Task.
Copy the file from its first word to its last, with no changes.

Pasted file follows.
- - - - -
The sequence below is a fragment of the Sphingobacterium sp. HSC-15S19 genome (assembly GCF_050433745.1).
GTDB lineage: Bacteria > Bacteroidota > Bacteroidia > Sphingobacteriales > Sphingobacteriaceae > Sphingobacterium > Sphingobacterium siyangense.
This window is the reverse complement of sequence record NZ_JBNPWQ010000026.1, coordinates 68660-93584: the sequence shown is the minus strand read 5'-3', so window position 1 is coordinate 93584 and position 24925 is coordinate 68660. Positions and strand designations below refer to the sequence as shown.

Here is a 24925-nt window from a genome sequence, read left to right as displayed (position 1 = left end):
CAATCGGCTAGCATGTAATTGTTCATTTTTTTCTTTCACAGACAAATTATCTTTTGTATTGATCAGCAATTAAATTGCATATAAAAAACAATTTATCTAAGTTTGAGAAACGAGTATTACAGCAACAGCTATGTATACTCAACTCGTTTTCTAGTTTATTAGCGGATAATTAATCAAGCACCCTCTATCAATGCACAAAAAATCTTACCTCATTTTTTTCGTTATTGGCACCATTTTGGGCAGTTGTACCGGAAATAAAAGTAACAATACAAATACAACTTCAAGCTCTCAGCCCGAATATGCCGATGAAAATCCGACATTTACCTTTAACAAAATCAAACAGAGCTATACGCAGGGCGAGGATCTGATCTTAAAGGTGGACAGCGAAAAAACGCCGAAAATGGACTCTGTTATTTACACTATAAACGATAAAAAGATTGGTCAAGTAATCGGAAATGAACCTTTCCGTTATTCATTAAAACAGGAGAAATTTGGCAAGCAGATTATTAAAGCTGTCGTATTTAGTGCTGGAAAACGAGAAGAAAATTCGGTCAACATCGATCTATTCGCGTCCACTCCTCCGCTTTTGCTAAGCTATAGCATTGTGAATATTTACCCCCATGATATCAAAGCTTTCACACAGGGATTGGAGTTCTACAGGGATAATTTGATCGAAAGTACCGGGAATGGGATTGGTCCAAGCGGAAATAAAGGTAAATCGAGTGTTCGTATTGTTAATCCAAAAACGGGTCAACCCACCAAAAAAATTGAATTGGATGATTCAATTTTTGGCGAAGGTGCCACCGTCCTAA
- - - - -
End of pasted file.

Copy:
The sequence below is a fragment of the Sphingobacterium sp. HSC-15S19 genome (assembly GCF_050433745.1).
GTDB lineage: Bacteria > Bacteroidota > Bacteroidia > Sphingobacteriales > Sphingobacteriaceae > Sphingobacterium > Sphingobacterium siyangense.
This window is the reverse complement of sequence record NZ_JBNPWQ010000026.1, coordinates 68660-93584: the sequence shown is the minus strand read 5'-3', so window position 1 is coordinate 93584 and position 24925 is coordinate 68660. Positions and strand designations below refer to the sequence as shown.

Here is a 24925-nt window from a genome sequence, read left to right as displayed (position 1 = left end):
CAATCGGCTAGCATGTAATTGTTCATTTTTTTCTTTCACAGACAAATTATCTTTTGTATTGATCAGCAATTAAATTGCATATAAAAAACAATTTATCTAAGTTTGAGAAACGAGTATTACAGCAACAGCTATGTATACTCAACTCGTTTTCTAGTTTATTAGCGGATAATTAATCAAGCACCCTCTATCAATGCACAAAAAATCTTACCTCATTTTTTTCGTTATTGGCACCATTTTGGGCAGTTGTACCGGAAATAAAAGTAACAATACAAATACAACTTCAAGCTCTCAGCCCGAATATGCCGATGAAAATCCGACATTTACCTTTAACAAAATCAAACAGAGCTATACGCAGGGCGAGGATCTGATCTTAAAGGTGGACAGCGAAAAAACGCCGAAAATGGACTCTGTTATTTACACTATAAACGATAAAAAGATTGGTCAAGTAATCGGAAATGAACCTTTCCGTTATTCATTAAAACAGGAGAAATTTGGCAAGCAGATTATTAAAGCTGTCGTATTTAGTGCTGGAAAACGAGAAGAAAATTCGGTCAACATCGATCTATTCGCGTCCACTCCTCCGCTTTTGCTAAGCTATAGCATTGTGAATATTTACCCCCATGATATCAAAGCTTTCACACAGGGATTGGAGTTCTACAGGGATAATTTGATCGAAAGTACCGGGAATGGGATTGGTCCAAGCGGAAATAAAGGTAAATCGAGTGTTCGTATTGTTAATCCAAAAACGGGTCAACCCACCAAAAAAATTGAATTGGATGATTCAATTTTTGGCGAAGGTGCCACCGTCCTAA